What Should You Do When You Can’t Pay Rent?

Your budget is in the red, you’ve already spent your paycheck, and rent is due. It’s a desperate situation, and it’s hard to make reasonable, sound decisions when you’re desperate.

If you can’t pay rent, it can indeed be a nightmare to deal with, but there are options. Before you do anything rash, consider the following.

Talk to Your Landlord

Your landlord is probably the last person you want to talk to when you can’t make rent, but a little communication can go a long way. Plus, many landlords are surprisingly accommodating.

“A one-time late payment isn’t going to disrupt most landlords,” says Mike Catania, a landlord and rental property owner. “It happens all the time and usually with a flurry of excuses so in that sense it’s like middle school: be honest and upfront and that will mitigate the problem.”

You want to give your landlord as much lead time as possible, too. The sooner you bring up the issue, the better.

“If the tenant doesn’t have a history of late payments and gives me a week or two notice that they’re going to be late, it doesn’t bother me at all,” Catania says. “It gives me ample time to move other money around to make sure all of my expenses are met.”

The problem is, most late tenants will disappear and just skip their payment without any word. This causes unnecessary headache and financial stress on both parties, Catania explains.

Casey Fleming, landlord, property manager, and author of The Loan Guide says that many landlords will work out a repayment plan with you, too.

“If you have been a good tenant otherwise he or she will probably work with you as a one-time accommodation. They may take two separate payments or even reduce the rent moving forward. Yes, for the right tenant I’ve done that.”

Fleming says you should be transparent about your situation and your plans to budget better going forward.

“Explain the situation. How did you get into this mess, and how do you expect to fix the problem? If the issue was an unexpected expense that set you back, show your landlord how you will recover now and then build up a reserve so that the next time it happens you won’t have to ask him to carry you. If the situation is that the rent is just too much for you with your current expenses, show him how you are going to rearrange your budget to have enough money every month from now on.”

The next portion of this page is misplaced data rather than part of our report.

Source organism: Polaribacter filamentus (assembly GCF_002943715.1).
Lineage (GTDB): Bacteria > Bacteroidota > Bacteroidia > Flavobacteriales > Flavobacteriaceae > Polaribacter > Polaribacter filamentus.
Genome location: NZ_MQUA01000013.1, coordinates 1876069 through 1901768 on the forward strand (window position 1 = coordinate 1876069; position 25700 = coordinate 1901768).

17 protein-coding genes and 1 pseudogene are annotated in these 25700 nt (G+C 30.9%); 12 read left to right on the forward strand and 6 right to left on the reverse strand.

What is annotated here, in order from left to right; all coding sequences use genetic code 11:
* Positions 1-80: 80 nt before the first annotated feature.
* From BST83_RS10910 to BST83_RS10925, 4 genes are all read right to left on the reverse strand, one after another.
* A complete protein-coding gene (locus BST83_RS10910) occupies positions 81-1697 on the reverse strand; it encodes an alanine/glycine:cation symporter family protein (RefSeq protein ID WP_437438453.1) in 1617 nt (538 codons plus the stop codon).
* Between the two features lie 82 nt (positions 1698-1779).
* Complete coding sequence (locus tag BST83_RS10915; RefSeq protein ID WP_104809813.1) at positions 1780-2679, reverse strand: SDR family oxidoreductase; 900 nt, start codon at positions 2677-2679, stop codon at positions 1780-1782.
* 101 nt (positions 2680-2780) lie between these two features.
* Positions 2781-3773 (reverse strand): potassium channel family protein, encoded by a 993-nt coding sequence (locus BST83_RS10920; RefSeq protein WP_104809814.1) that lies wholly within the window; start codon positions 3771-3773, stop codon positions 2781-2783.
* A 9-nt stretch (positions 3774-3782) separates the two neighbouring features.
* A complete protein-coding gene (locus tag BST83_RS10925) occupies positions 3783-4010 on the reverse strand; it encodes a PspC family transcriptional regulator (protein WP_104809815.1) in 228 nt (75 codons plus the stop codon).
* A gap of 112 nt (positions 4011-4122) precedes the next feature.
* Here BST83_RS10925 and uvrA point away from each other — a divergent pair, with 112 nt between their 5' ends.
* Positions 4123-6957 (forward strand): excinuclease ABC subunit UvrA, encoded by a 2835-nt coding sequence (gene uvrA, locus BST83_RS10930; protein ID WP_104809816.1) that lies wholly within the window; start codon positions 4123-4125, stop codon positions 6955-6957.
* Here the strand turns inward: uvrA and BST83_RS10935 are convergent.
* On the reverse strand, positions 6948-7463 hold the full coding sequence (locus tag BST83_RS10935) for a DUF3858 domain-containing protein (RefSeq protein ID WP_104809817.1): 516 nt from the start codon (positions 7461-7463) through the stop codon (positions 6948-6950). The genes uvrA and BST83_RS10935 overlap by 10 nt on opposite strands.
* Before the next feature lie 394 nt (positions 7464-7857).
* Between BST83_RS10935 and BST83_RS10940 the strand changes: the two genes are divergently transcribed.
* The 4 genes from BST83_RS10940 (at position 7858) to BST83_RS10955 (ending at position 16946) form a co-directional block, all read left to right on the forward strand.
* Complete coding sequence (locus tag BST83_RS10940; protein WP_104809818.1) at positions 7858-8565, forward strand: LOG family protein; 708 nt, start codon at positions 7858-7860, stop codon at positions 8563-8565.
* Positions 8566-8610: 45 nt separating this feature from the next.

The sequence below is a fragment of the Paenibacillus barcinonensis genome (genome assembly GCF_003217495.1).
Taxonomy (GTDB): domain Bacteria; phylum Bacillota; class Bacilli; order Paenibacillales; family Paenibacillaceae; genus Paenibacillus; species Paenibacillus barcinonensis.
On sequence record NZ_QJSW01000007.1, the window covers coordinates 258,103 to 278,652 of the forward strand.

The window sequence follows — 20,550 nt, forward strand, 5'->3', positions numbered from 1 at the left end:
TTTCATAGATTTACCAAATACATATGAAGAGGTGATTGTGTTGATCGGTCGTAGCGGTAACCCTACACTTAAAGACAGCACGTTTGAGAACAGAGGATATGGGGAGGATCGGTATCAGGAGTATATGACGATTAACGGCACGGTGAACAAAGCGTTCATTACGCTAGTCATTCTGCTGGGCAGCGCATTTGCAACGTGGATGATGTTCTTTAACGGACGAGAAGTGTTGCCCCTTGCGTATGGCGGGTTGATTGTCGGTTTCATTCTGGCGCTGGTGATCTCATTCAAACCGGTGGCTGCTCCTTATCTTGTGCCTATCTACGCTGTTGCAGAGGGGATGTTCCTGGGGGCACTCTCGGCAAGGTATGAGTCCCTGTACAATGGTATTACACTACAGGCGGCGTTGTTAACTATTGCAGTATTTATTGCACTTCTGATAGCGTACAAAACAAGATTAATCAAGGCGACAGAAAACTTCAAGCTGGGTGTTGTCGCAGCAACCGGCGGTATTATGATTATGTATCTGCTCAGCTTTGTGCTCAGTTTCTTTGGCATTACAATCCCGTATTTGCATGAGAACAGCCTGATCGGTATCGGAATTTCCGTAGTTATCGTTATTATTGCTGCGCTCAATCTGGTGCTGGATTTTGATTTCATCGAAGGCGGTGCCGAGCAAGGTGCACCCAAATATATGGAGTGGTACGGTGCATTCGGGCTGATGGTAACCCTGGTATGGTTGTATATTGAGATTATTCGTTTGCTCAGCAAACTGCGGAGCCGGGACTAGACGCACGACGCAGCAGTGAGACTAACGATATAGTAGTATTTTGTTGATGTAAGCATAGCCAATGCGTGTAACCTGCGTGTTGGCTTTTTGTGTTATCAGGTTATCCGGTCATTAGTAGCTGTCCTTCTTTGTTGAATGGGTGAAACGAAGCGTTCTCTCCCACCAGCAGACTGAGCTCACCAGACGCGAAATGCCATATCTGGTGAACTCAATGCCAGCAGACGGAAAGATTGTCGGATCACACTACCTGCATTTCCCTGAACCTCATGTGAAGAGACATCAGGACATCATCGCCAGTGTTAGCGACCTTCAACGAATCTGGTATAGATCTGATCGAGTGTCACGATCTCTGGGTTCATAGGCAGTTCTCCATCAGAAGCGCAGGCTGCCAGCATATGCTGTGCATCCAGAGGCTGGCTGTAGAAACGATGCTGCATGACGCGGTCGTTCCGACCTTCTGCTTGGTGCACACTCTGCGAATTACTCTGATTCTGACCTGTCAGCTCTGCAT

Corporate landlords, on the other hand, typically stick to company policies that clearly outline their rules for dealing with late tenants. In these situations, it might be harder to negotiate or ask for help, although it’s worth trying. In any case, look at the terms of your rental agreement, whether there’s a grace period for late payments, and what the penalties are if you are indeed late. Research the laws for your state, too, to see how long you have to make a payment before your landlord is legally allowed to evict you.

Take a Look at Your Budget

Maybe you’re in a paycheck-to-paycheck cycle and you had a particularly rough month. Maybe you lost your job or had another long-term emergency. Either way, it’s time to reevaluate your budget if you haven’t done so already. Take a look at all of your expenses and see if there are any areas that can be cut to make room for next month’s rent payment. This might mean taking public transportation for a month to save on gas, brown-bagging lunch to save money on restaurants, or even picking up an odd job just to help you stay afloat.

Of course, chances are, if you’re in this situation, your budget is already stretched as thin as possible.